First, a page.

A critical stress state around a faulted reservoir prior to production and injection is an important factor in the hydromechanical responses during production. The purpose of this article is to show how the long-range correlations of production rates observed in several oil fields can be reproduced with hydromechanical modeling of a faulted reservoir subjected to a critical stress state prior to production operations. The modeling implies that the permeability distribution in a reservoir that is in a critical stress state is time dependent. A finite-element model with fully coupled geomechanics and flow was used. The modeling has been applied to an approximation of the complex structure of the Gullfaks reservoir in the North Sea, including the far-field stress regimes and fault systems, although the model is considerably simplified in the search for generic, instead of field-specific, principles.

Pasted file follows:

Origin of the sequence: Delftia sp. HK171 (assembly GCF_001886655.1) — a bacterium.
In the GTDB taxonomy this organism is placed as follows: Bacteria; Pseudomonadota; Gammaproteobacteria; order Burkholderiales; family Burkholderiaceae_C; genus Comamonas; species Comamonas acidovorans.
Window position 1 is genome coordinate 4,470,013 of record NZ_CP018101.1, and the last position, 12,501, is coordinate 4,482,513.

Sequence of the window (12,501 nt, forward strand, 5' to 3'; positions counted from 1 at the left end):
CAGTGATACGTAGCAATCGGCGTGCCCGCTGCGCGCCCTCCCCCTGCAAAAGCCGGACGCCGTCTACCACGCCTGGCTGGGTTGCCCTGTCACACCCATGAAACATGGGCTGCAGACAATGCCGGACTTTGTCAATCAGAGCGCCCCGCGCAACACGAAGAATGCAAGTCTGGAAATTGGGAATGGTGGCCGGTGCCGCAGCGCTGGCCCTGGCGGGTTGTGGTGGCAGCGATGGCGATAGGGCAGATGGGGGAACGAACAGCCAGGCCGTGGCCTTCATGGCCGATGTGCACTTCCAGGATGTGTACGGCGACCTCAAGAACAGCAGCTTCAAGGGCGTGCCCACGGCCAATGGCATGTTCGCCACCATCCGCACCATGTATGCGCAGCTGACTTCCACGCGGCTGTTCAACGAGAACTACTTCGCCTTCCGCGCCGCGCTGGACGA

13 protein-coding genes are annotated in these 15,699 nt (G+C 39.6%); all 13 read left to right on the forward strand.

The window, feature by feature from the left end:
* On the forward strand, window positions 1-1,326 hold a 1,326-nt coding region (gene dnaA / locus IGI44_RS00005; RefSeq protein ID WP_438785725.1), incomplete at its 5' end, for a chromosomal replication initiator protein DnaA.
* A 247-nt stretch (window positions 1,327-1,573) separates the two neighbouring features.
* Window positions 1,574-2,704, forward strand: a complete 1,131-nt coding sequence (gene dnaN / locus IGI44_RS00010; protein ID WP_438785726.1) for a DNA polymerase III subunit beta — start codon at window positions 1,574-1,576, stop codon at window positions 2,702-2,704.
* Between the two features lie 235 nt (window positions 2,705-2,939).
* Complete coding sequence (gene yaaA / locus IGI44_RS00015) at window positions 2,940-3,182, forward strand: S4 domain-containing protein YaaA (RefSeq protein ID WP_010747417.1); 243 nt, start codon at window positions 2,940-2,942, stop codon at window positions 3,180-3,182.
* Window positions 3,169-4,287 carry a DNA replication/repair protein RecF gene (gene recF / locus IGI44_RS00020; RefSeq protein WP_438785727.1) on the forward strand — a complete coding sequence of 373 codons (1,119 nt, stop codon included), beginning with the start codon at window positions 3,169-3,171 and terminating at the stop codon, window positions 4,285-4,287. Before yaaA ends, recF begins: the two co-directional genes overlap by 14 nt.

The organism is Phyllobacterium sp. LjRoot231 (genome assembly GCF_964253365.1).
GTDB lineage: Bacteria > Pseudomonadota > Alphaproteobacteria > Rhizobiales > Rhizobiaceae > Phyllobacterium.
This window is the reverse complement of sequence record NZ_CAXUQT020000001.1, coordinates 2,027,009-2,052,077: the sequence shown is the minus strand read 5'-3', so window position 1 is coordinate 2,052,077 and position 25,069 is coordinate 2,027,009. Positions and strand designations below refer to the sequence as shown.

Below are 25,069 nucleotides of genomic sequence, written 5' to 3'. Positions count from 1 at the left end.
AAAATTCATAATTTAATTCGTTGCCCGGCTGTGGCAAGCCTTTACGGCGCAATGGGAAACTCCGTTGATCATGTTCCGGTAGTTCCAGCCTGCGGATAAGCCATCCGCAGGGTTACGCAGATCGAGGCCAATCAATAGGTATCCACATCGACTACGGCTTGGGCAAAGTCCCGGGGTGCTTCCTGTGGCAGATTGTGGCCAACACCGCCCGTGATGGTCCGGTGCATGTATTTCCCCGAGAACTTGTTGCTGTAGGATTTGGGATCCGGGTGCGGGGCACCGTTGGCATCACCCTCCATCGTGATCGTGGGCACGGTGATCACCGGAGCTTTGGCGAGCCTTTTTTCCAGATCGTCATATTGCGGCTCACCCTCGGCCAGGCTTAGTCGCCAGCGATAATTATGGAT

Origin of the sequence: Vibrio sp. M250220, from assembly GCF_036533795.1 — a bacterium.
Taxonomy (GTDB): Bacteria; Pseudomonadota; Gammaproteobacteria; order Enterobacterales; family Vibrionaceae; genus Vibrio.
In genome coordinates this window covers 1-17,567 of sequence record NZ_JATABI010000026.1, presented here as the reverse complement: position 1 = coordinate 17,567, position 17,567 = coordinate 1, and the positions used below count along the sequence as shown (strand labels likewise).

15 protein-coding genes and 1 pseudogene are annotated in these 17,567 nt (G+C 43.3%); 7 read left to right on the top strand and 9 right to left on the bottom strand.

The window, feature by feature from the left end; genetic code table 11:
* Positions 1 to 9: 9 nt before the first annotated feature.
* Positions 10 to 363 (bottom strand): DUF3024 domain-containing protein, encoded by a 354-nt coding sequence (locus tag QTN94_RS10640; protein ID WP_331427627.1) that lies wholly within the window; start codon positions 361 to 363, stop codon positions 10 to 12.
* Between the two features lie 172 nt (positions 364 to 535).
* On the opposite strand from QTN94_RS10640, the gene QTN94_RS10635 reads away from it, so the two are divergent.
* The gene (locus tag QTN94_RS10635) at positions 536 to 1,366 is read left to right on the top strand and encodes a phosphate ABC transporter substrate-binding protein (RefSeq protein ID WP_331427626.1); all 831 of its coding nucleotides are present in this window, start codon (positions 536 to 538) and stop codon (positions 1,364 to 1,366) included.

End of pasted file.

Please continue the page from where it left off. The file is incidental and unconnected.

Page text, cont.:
Under a critical stress state, a small change of the effective stress caused by fluid-pressure changes in the reservoir is likely to trigger reservoirwide hydromechanical reactions, irrespective of whether the change was at a local scale or a reservoir scale. Such responses include fault reactivations, volumetric and shear strain changes, induced deformation evolution, and permeability changes. With a permeability enhancement model, permeability increase is expected if fault reactivation and shear strain change occur. In contrast, if the in-situ stress is not at a critical state, the reservoir reacts locally. In this case, the deformation is mainly elastic, and no permeability enhancements occur. Therefore, the impact of inelastic geomechanical interactions (particularly shear deformation) at a critical point is likely to be very influential on reservoir fluid flow. This critical-point behavior gives explanation to the widespread field observations of long-range correlations in well rates, which are inferred to be manifestations of reservoir-scale mechanical responses involving faults, instead of the local hydraulic links that Darcy flow between wells implies. Permeability changes occur during inelastic deformation despite injection pressures being much lower than the confining stress (the minimum total principal stress). The increase in permeability in the reservoir rocks is caused by the dilation normal to the surface of the faults and/or fractures, which is caused by the shearing along the faults and/or fractures, instead of hydrofracturing. This confirms that dilational shearing can develop despite the effective stress regime being compressive. Dilational shearing has a major impact on the deformation of reservoir rock during production and is an important mechanism for generating conductivity on fractures under a fluid pressure that is lower than the confining stress, possibly even in reservoirs under depletion.